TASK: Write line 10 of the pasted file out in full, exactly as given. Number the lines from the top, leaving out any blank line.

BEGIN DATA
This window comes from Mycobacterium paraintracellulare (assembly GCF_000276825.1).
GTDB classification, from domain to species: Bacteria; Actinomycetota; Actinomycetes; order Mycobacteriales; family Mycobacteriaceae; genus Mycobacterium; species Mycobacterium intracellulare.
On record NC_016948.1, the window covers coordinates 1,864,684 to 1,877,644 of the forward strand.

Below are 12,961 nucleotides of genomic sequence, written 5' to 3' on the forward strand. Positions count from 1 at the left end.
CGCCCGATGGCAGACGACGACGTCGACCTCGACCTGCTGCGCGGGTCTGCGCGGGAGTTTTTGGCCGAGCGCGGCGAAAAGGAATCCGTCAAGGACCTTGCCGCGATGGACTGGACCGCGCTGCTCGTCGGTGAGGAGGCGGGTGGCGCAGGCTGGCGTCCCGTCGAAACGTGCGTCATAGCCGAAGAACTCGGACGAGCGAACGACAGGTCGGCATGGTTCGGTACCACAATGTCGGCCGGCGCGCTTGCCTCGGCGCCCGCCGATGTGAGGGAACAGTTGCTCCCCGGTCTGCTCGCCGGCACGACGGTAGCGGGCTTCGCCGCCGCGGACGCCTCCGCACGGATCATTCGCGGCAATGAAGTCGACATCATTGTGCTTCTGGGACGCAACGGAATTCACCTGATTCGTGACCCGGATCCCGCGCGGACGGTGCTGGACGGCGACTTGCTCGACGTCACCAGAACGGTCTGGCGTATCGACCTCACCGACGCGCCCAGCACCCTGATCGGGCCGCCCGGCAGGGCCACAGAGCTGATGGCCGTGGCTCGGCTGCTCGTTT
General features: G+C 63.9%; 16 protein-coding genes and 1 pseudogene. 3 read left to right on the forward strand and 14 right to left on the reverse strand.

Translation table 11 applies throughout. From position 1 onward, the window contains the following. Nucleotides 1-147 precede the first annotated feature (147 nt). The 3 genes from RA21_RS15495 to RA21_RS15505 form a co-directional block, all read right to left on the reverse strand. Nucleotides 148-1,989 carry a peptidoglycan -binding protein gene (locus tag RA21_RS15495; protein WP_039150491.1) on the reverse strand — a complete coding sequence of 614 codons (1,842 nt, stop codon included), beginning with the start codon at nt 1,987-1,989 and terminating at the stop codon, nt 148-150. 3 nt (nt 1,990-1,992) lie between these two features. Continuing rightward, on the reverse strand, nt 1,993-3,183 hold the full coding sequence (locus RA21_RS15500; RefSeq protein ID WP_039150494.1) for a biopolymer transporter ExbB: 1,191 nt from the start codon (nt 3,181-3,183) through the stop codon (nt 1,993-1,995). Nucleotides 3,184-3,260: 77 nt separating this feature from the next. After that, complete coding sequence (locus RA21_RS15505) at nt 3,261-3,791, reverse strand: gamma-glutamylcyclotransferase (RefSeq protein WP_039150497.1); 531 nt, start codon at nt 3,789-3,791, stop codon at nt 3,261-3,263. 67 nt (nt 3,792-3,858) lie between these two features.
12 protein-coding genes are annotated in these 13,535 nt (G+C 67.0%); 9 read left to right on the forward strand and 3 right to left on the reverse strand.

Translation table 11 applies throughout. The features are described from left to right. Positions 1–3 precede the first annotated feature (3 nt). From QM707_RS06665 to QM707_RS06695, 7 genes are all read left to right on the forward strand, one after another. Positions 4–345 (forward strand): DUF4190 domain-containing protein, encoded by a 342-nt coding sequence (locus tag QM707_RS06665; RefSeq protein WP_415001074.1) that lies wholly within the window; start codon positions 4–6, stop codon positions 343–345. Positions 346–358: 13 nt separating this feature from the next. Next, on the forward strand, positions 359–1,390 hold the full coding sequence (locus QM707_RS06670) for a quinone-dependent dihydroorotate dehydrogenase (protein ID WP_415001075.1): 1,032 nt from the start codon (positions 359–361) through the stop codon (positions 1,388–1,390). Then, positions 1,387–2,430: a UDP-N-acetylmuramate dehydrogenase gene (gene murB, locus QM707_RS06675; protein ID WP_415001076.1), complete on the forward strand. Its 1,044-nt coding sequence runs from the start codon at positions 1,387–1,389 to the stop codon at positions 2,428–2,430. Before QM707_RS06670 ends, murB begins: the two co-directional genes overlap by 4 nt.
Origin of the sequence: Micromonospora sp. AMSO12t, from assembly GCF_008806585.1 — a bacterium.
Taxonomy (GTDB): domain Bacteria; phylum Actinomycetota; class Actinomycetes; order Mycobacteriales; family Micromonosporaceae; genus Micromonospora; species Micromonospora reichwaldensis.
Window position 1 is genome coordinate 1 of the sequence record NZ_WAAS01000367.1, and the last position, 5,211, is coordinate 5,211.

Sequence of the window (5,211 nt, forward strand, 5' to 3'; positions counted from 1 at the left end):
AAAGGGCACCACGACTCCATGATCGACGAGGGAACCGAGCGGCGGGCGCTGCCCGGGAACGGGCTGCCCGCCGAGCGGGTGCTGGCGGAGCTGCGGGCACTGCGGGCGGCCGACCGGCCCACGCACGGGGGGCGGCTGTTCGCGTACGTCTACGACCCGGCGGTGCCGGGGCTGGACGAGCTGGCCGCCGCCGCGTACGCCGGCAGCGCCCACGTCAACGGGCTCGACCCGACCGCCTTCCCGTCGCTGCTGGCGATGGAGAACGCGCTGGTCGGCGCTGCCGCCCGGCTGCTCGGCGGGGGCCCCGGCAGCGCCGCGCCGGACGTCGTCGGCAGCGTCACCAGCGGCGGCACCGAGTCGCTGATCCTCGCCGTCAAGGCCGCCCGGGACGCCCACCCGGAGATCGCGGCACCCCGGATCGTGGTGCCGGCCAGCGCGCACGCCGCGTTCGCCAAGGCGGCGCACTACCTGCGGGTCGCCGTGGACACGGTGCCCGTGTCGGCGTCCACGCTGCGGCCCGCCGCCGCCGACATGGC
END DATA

Origin of the sequence: Micromonospora sp. AMSO12t, from assembly GCF_008806585.1 — a bacterium.